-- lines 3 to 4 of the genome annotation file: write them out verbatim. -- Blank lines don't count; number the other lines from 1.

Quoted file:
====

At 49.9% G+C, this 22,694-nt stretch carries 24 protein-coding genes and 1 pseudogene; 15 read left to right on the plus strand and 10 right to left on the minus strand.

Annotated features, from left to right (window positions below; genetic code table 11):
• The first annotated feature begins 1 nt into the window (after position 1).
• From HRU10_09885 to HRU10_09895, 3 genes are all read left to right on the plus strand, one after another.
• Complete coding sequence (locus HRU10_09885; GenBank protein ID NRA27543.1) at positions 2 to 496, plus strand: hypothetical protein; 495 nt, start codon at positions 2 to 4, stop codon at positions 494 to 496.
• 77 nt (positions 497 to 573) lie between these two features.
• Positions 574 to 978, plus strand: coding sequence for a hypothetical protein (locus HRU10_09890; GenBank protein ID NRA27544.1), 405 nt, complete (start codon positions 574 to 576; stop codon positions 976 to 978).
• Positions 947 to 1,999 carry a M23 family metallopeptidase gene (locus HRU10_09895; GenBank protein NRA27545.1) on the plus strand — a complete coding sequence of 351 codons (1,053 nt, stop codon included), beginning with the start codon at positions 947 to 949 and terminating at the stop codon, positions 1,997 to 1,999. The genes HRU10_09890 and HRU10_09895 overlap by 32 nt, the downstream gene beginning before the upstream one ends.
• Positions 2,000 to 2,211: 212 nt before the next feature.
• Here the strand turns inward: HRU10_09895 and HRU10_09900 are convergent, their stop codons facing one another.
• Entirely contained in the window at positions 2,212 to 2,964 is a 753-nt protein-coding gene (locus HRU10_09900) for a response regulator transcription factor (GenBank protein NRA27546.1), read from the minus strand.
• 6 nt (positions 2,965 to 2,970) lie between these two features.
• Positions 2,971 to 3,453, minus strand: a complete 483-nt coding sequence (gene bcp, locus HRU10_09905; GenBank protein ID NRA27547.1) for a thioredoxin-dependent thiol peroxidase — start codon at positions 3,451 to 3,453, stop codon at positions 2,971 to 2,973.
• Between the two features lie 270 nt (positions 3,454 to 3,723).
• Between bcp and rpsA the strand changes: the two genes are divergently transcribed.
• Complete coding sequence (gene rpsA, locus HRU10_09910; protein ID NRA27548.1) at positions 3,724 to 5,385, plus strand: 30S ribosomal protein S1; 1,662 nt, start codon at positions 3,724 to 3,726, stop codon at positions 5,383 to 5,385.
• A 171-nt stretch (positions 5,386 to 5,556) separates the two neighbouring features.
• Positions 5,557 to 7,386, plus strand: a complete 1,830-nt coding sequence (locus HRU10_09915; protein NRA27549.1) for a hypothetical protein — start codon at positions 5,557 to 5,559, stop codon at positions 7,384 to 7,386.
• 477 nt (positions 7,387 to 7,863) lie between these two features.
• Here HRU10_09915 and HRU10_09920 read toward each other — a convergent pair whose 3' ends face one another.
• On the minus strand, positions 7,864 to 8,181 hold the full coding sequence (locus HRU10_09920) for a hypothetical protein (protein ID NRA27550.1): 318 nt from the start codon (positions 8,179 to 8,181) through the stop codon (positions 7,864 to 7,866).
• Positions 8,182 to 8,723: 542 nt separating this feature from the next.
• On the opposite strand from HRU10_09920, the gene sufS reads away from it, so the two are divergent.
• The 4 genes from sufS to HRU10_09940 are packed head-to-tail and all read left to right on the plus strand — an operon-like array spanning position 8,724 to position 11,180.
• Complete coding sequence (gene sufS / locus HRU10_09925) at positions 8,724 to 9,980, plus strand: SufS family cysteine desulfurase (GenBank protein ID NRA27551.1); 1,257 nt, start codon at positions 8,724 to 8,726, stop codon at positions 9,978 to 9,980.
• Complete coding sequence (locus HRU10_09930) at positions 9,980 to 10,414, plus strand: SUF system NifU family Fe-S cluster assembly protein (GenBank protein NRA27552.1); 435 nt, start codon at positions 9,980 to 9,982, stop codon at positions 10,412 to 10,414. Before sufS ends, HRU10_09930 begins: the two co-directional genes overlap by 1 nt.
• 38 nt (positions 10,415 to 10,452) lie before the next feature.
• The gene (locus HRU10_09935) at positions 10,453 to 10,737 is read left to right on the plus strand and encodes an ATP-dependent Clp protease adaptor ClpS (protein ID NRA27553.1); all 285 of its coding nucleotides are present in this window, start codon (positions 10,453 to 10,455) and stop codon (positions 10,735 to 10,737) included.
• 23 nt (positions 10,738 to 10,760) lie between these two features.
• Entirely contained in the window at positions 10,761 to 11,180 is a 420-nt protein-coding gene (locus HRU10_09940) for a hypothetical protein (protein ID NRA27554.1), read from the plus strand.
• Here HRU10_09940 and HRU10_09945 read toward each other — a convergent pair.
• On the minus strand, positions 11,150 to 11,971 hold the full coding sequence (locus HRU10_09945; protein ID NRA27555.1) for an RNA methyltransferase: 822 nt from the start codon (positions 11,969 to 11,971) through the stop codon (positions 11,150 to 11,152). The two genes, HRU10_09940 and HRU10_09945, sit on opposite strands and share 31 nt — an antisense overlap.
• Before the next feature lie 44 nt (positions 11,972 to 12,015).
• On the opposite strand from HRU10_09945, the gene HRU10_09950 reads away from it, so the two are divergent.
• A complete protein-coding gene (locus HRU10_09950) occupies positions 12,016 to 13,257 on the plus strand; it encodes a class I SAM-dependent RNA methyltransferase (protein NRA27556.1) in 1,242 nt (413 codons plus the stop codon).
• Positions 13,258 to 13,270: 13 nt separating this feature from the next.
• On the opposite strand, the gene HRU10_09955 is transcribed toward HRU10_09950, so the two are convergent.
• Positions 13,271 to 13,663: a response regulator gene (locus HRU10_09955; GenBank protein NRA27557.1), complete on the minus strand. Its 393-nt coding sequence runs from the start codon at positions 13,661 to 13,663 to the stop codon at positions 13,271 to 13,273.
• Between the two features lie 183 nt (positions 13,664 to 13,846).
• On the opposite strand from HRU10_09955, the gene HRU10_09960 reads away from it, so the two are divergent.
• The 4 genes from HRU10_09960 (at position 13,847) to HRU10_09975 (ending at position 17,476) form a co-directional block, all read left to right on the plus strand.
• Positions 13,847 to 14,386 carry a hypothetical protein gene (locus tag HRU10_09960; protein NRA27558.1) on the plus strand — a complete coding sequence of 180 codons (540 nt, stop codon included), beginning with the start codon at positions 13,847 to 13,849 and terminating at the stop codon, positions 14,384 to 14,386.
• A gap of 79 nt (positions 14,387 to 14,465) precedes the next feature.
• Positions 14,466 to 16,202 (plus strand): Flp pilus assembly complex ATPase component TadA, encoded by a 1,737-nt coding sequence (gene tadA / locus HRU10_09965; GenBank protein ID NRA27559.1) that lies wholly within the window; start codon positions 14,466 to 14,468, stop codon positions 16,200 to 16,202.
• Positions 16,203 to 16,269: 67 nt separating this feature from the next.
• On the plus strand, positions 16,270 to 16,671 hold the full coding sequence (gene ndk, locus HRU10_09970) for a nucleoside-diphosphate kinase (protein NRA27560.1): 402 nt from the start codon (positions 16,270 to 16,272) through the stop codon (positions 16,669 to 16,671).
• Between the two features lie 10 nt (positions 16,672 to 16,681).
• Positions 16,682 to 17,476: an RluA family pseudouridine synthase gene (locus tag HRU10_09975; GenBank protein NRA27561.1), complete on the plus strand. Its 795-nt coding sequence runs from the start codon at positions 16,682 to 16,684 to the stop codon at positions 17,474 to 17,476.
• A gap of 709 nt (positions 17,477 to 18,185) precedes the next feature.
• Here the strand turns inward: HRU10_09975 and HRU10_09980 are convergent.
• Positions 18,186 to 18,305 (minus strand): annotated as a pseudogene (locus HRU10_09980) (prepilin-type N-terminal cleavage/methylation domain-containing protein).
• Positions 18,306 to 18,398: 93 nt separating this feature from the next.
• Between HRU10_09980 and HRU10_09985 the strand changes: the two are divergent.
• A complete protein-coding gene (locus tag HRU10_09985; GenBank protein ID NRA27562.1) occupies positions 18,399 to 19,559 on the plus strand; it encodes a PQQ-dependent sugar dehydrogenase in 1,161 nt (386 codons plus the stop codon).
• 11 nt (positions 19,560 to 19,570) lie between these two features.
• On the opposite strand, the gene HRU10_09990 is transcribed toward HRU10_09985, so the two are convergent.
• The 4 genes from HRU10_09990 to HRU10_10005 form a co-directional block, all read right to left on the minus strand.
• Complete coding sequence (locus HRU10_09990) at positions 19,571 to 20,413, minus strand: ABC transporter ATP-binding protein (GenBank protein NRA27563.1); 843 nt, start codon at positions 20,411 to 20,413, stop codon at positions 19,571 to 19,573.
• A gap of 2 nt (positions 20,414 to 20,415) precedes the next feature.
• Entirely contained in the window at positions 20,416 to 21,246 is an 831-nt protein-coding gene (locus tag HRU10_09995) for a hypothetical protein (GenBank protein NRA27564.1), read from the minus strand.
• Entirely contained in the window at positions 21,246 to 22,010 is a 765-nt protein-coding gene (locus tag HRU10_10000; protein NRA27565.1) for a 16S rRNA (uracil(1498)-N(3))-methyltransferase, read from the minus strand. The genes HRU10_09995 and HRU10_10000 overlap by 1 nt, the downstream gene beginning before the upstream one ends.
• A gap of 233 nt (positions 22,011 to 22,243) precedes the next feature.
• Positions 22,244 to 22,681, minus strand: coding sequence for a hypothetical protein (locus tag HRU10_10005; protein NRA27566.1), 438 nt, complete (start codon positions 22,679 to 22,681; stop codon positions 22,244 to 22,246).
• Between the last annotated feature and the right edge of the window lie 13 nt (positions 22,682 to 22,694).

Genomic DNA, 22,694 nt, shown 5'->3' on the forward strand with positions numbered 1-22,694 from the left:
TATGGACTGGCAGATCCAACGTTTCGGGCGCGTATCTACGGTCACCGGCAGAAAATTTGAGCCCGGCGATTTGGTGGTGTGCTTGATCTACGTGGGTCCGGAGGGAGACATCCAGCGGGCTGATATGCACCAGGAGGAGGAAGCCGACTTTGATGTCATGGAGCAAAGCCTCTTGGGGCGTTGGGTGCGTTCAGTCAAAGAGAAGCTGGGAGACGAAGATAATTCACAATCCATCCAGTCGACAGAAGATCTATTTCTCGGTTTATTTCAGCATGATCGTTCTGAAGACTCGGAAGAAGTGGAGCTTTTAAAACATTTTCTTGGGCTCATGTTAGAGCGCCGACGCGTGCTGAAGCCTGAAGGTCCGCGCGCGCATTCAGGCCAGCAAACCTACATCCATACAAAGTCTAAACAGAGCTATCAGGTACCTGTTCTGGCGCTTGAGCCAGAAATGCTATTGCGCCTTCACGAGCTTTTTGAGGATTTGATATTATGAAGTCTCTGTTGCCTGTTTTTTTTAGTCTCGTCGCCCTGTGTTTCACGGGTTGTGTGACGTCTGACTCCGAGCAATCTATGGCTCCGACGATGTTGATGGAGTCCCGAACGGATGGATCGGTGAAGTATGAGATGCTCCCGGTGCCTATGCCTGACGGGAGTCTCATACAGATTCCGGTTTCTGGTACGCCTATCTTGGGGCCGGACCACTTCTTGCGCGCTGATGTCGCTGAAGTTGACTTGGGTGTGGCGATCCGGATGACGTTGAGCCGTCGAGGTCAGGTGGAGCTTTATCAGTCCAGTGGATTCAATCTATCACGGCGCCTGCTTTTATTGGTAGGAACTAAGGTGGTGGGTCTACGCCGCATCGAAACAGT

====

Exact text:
• The first annotated feature begins 1 nt into the window (after position 1).
• From HRU10_09885 to HRU10_09895, 3 genes are all read left to right on the plus strand, one after another.